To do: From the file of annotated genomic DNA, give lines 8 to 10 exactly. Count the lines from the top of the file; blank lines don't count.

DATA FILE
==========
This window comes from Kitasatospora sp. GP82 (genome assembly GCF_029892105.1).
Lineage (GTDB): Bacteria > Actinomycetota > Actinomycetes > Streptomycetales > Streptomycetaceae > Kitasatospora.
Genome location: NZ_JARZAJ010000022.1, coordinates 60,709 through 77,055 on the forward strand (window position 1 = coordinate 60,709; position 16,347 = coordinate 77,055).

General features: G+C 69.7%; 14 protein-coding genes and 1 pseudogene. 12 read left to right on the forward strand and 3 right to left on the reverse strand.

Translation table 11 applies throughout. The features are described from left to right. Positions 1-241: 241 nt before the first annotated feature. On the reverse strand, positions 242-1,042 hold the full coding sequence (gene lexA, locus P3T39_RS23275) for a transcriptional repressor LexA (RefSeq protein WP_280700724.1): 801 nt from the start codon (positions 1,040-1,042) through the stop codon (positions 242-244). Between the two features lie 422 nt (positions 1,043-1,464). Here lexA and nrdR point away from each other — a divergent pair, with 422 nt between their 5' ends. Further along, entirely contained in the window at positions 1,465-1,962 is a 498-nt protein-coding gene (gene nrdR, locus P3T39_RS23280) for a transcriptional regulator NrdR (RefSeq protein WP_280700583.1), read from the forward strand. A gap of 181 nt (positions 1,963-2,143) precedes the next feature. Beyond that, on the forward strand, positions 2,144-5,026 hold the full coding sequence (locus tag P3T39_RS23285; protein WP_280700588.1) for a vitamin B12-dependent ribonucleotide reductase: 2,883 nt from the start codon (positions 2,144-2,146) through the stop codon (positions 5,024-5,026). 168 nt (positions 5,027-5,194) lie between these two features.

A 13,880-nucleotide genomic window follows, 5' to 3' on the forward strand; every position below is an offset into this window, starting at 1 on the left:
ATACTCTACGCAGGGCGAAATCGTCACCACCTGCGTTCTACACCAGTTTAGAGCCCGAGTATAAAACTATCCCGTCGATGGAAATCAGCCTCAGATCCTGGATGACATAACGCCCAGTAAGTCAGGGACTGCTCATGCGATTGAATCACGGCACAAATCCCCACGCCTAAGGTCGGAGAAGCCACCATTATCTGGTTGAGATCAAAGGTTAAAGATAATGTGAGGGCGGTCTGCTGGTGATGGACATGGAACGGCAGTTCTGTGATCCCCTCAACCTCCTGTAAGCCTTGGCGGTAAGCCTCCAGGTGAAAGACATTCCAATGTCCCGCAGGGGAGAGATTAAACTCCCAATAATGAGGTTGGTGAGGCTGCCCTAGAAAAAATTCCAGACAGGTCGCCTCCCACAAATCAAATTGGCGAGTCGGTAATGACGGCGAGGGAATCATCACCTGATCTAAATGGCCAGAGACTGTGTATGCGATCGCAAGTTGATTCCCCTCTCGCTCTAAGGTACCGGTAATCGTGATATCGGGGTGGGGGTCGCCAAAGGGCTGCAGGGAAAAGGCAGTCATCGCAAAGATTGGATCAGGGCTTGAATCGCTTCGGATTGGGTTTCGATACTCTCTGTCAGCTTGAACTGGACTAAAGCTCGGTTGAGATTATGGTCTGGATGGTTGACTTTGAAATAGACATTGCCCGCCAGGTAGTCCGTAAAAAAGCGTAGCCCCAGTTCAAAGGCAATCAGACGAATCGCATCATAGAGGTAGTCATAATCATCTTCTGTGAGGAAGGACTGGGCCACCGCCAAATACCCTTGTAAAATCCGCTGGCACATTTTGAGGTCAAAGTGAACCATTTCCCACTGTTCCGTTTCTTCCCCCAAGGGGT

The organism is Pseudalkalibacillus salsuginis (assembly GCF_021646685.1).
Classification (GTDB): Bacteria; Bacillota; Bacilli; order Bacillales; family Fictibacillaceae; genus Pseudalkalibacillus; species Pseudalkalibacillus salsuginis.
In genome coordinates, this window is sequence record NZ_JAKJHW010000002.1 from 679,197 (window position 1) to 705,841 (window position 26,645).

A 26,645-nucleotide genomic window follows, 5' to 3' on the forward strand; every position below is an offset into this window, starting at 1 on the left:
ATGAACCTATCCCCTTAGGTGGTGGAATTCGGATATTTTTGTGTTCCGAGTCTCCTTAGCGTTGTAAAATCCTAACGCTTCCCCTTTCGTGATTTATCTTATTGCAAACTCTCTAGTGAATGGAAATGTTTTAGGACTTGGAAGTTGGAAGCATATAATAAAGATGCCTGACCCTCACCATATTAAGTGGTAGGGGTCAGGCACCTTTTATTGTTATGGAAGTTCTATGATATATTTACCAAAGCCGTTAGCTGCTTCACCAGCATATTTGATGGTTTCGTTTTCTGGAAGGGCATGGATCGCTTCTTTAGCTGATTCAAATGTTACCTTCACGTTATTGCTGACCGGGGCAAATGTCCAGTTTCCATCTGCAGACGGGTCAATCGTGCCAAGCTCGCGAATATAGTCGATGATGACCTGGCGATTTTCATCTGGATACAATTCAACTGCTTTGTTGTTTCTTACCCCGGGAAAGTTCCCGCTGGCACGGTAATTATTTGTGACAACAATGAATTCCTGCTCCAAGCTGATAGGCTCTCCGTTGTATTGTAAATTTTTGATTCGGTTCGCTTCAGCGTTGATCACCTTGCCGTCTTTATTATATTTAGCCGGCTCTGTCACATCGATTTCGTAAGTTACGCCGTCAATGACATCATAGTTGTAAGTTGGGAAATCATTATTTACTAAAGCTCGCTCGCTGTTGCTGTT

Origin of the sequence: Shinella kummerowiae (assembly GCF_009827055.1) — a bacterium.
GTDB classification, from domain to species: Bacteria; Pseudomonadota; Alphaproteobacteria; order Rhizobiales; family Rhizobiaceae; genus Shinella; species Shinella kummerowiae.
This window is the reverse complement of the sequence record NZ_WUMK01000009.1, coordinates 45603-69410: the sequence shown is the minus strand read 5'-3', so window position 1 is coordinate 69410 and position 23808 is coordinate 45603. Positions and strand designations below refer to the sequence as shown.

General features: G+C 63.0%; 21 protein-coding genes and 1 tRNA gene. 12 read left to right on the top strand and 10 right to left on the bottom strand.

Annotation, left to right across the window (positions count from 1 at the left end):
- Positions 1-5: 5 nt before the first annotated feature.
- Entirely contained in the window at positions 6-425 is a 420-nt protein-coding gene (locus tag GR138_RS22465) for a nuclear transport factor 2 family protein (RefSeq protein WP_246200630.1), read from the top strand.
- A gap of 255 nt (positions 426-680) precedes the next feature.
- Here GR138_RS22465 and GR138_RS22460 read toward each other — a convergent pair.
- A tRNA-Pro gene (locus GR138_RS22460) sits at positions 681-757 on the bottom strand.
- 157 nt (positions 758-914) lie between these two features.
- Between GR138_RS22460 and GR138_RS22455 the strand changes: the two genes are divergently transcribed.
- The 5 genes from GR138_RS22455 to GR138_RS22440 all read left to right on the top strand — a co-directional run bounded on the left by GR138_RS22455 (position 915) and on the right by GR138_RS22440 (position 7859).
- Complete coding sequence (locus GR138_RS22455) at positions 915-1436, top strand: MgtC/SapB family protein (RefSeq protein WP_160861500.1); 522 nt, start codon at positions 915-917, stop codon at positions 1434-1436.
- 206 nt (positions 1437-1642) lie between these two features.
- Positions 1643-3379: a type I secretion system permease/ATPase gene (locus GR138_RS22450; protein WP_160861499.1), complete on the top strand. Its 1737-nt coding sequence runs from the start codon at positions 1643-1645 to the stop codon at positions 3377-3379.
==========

The organism is Pseudalkalibacillus salsuginis (assembly GCF_021646685.1).
Classification (GTDB): Bacteria; Bacillota; Bacilli; order Bacillales; family Fictibacillaceae; genus Pseudalkalibacillus; species Pseudalkalibacillus salsuginis.
In genome coordinates, this window is sequence record NZ_JAKJHW010000002.1 from 679,197 (window position 1) to 705,841 (window position 26,645).